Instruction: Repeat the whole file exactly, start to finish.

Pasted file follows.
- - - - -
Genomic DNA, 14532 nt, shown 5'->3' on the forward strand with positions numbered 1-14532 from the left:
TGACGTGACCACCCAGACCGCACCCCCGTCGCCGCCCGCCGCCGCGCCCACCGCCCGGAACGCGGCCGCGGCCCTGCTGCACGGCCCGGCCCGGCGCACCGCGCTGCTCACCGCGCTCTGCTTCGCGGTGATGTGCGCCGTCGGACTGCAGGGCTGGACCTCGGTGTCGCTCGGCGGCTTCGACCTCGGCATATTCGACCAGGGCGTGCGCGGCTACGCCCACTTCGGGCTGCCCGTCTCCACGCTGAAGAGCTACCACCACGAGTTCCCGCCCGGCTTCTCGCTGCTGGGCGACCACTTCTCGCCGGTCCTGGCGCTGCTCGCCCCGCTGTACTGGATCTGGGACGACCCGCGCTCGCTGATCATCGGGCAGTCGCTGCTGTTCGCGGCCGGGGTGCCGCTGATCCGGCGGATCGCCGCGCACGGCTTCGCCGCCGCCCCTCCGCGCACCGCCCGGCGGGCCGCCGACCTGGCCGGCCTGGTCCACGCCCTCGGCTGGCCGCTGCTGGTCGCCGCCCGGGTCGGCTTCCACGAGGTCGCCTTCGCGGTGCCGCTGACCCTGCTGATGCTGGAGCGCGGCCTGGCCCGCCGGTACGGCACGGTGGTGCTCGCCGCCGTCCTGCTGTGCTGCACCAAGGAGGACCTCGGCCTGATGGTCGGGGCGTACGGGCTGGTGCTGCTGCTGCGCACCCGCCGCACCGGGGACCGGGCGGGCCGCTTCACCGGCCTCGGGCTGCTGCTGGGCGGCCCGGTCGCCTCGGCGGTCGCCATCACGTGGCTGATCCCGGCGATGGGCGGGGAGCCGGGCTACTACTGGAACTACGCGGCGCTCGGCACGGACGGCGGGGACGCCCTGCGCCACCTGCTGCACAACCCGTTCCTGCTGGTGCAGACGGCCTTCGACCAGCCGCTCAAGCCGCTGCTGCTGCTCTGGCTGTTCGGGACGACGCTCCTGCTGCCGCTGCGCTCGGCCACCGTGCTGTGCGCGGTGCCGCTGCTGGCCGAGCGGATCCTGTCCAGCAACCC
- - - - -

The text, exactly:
Genomic DNA, 14532 nt, shown 5'->3' on the forward strand with positions numbered 1-14532 from the left:
TGACGTGACCACCCAGACCGCACCCCCGTCGCCGCCCGCCGCCGCGCCCACCGCCCGGAACGCGGCCGCGGCCCTGCTGCACGGCCCGGCCCGGCGCACCGCGCTGCTCACCGCGCTCTGCTTCGCGGTGATGTGCGCCGTCGGACTGCAGGGCTGGACCTCGGTGTCGCTCGGCGGCTTCGACCTCGGCATATTCGACCAGGGCGTGCGCGGCTACGCCCACTTCGGGCTGCCCGTCTCCACGCTGAAGAGCTACCACCACGAGTTCCCGCCCGGCTTCTCGCTGCTGGGCGACCACTTCTCGCCGGTCCTGGCGCTGCTCGCCCCGCTGTACTGGATCTGGGACGACCCGCGCTCGCTGATCATCGGGCAGTCGCTGCTGTTCGCGGCCGGGGTGCCGCTGATCCGGCGGATCGCCGCGCACGGCTTCGCCGCCGCCCCTCCGCGCACCGCCCGGCGGGCCGCCGACCTGGCCGGCCTGGTCCACGCCCTCGGCTGGCCGCTGCTGGTCGCCGCCCGGGTCGGCTTCCACGAGGTCGCCTTCGCGGTGCCGCTGACCCTGCTGATGCTGGAGCGCGGCCTGGCCCGCCGGTACGGCACGGTGGTGCTCGCCGCCGTCCTGCTGTGCTGCACCAAGGAGGACCTCGGCCTGATGGTCGGGGCGTACGGGCTGGTGCTGCTGCTGCGCACCCGCCGCACCGGGGACCGGGCGGGCCGCTTCACCGGCCTCGGGCTGCTGCTGGGCGGCCCGGTCGCCTCGGCGGTCGCCATCACGTGGCTGATCCCGGCGATGGGCGGGGAGCCGGGCTACTACTGGAACTACGCGGCGCTCGGCACGGACGGCGGGGACGCCCTGCGCCACCTGCTGCACAACCCGTTCCTGCTGGTGCAGACGGCCTTCGACCAGCCGCTCAAGCCGCTGCTGCTGCTCTGGCTGTTCGGGACGACGCTCCTGCTGCCGCTGCGCTCGGCCACCGTGCTGTGCGCGGTGCCGCTGCTGGCCGAGCGGATCCTGTCCAGCAACCC